bookwritegirl

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Little story update that I promised February 2, 2008

Filed under: college,dating,deaf,guys,joy,life,Love,writing — bookwritegirl @ 7:45 pm

Okay, it’s been a little while, I know, and I’m sorry. I have a lot to do still, but it’s been bugging me. So, if I get this done, hopefully I’ll be able to concentrate! I know I promised to update you on something that may be happening with a certain guy. I wrote about it for a class assignment. This was the very first time we met.

“Yeah,” I said, feeling more uncomfortable by the minute. The numerous overlapping conversations of scores of other University students who were being recognized as “leaders and scholars”—at least, that’s what it said on the invitation—made it very difficult to understand my new acquaintance, girl on the Student Advisory Board member at the other university campus. Not to mention that the foyer of the craftsman-styled home was heavy on wood surfaces, which further amplified the noise. I need to get myself out of here before I make a fool of myself, I thought, and came up with an excuse—I hadn’t tried the desserts yet, and slipped away.

 We met over the dessert trays, in the dining room that could only be adequately described as “presidential;” the room was tastefully decorated with dark wood furniture, deep green walls, a beamed low ceiling, thick drapes, and very thick carpeting, which made the room more sound-absorbent. Sweet, quiet relief. I took my time deciding which bite-sized dessert to try first, when somebody spoke.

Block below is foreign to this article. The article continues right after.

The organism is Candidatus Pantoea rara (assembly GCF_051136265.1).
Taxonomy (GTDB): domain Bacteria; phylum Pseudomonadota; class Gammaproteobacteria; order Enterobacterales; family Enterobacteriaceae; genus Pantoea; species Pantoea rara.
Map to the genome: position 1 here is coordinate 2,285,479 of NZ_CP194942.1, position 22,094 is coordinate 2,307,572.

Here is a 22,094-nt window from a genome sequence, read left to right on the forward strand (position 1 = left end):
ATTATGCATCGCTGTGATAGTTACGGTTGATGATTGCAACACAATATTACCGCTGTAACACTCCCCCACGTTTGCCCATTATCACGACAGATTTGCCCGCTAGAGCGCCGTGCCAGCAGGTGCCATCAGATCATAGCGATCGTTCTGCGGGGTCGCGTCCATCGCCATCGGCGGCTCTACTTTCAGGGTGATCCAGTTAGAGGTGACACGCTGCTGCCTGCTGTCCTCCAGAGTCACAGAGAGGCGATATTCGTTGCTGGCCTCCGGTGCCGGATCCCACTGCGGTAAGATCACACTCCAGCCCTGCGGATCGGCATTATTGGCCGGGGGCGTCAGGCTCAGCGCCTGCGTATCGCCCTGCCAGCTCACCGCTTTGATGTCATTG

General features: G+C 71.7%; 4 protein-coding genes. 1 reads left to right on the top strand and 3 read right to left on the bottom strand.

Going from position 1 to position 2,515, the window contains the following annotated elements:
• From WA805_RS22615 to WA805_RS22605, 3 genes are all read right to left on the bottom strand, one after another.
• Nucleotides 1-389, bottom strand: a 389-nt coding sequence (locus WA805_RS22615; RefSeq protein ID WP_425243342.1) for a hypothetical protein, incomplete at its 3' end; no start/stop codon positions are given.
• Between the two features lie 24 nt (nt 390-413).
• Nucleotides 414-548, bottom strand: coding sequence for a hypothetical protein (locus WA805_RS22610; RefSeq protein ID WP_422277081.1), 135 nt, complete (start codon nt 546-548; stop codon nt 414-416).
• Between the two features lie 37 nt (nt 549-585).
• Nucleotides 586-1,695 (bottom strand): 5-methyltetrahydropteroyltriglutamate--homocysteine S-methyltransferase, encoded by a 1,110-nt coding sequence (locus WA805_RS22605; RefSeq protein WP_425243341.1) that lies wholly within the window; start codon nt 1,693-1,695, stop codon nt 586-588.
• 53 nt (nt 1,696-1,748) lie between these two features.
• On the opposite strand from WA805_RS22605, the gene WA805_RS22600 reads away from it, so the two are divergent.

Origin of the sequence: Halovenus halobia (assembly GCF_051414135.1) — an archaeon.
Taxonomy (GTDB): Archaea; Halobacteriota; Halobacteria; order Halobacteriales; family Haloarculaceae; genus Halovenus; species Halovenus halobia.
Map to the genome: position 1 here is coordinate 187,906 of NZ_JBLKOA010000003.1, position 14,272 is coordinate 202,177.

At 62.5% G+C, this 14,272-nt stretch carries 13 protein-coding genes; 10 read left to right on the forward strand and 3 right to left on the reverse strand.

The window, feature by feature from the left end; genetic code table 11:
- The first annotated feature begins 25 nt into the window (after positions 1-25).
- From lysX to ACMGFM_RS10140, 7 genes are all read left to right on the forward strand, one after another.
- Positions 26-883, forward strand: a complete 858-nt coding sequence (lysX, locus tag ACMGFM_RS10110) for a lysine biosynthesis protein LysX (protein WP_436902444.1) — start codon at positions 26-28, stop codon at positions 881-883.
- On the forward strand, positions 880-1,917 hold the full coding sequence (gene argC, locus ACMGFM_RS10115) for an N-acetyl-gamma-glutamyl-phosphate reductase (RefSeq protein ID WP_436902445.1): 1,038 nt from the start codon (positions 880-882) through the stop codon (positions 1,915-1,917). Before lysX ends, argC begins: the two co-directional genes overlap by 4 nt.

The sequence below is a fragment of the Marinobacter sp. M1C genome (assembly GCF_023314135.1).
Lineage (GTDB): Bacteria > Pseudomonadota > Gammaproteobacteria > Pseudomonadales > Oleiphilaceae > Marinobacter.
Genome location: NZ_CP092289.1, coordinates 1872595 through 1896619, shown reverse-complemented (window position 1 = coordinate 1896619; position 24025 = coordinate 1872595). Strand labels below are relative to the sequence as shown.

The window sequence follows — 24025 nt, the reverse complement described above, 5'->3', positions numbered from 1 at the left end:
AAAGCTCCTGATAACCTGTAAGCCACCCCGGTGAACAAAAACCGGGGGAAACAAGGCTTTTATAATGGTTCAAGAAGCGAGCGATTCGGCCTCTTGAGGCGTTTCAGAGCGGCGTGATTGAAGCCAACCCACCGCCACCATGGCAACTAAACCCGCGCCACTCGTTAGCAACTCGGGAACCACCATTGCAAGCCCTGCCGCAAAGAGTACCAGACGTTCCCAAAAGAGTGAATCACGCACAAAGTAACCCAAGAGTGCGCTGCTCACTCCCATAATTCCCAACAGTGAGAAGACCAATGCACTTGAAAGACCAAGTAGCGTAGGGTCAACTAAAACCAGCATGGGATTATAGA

“Pardon?” I asked, turning around to read his lips.

 “Those are delicious,” he repeated, pointing them out to me with a nod of his head.

 I took a bite. “Mmm…these taste like high-end Ding Dongs.”

 He laughed. “Yeah, they kinda do!”

 We introduced ourselves, shaking hands. I was impressed that he wore a suit, in the midst of varying degrees of casualness with the common denominator of jeans. I quickly felt at ease—now I wasn’t the only one who thought it important to dress up! In fact, I felt comfortable enough to ask him “would you speak up please? I’m hard of hearing.”